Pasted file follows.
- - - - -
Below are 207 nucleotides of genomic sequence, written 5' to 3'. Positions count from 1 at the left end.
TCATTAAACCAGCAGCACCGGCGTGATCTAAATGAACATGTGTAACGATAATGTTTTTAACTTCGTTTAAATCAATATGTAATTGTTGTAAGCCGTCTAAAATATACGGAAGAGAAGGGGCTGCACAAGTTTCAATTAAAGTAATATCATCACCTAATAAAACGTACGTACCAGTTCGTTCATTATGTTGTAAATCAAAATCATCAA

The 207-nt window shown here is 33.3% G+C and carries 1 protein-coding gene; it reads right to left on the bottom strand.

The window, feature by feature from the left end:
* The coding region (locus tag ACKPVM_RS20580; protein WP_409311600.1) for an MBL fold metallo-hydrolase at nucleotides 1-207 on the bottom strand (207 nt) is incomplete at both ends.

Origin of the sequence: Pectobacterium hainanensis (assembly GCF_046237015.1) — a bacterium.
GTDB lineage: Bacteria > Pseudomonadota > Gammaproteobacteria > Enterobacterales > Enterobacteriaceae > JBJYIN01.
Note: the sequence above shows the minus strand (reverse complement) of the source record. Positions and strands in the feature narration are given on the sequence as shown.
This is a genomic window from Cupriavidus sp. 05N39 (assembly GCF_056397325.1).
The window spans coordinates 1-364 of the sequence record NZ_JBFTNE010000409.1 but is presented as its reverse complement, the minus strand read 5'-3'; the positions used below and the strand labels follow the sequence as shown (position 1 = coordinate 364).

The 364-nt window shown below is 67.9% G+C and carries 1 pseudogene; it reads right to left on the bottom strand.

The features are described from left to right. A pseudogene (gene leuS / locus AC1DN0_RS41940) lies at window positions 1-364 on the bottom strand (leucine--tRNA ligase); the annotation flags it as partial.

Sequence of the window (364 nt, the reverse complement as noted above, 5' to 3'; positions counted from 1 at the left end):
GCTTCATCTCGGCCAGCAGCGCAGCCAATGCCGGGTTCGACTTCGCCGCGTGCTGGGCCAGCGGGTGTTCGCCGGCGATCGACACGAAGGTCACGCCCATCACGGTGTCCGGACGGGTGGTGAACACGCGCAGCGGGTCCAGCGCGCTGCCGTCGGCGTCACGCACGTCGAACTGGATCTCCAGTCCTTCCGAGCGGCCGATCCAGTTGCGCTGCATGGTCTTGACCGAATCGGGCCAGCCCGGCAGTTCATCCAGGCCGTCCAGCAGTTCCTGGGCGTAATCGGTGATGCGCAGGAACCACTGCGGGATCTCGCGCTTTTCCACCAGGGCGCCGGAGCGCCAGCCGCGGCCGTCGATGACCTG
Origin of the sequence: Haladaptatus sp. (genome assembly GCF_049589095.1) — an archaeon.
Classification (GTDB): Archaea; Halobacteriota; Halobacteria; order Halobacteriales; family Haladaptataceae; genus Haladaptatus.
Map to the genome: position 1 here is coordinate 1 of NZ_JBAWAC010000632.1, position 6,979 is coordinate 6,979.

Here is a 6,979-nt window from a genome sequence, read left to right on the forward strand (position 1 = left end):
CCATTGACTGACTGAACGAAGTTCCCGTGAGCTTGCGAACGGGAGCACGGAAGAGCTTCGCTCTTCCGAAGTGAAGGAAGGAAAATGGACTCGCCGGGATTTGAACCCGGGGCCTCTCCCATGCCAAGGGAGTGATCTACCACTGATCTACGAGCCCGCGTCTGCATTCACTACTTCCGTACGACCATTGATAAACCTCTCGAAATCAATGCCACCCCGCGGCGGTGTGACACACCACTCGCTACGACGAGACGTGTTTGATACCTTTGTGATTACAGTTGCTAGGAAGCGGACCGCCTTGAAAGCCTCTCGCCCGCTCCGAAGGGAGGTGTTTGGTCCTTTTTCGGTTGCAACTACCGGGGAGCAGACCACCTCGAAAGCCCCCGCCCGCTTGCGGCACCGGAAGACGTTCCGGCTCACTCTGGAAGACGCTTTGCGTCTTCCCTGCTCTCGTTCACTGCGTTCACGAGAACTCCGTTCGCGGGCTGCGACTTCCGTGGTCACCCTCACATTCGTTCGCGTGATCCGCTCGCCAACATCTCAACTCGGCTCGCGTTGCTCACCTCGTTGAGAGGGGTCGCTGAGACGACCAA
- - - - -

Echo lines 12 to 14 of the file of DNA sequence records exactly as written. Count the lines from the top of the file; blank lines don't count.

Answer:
The features are described from left to right. A pseudogene (gene leuS / locus AC1DN0_RS41940) lies at window positions 1-364 on the bottom strand (leucine--tRNA ligase); the annotation flags it as partial.

Sequence of the window (364 nt, the reverse complement as noted above, 5' to 3'; positions counted from 1 at the left end):
GCTTCATCTCGGCCAGCAGCGCAGCCAATGCCGGGTTCGACTTCGCCGCGTGCTGGGCCAGCGGGTGTTCGCCGGCGATCGACACGAAGGTCACGCCCATCACGGTGTCCGGACGGGTGGTGAACACGCGCAGCGGGTCCAGCGCGCTGCCGTCGGCGTCACGCACGTCGAACTGGATCTCCAGTCCTTCCGAGCGGCCGATCCAGTTGCGCTGCATGGTCTTGACCGAATCGGGCCAGCCCGGCAGTTCATCCAGGCCGTCCAGCAGTTCCTGGGCGTAATCGGTGATGCGCAGGAACCACTGCGGGATCTCGCGCTTTTCCACCAGGGCGCCGGAGCGCCAGCCGCGGCCGTCGATGACCTG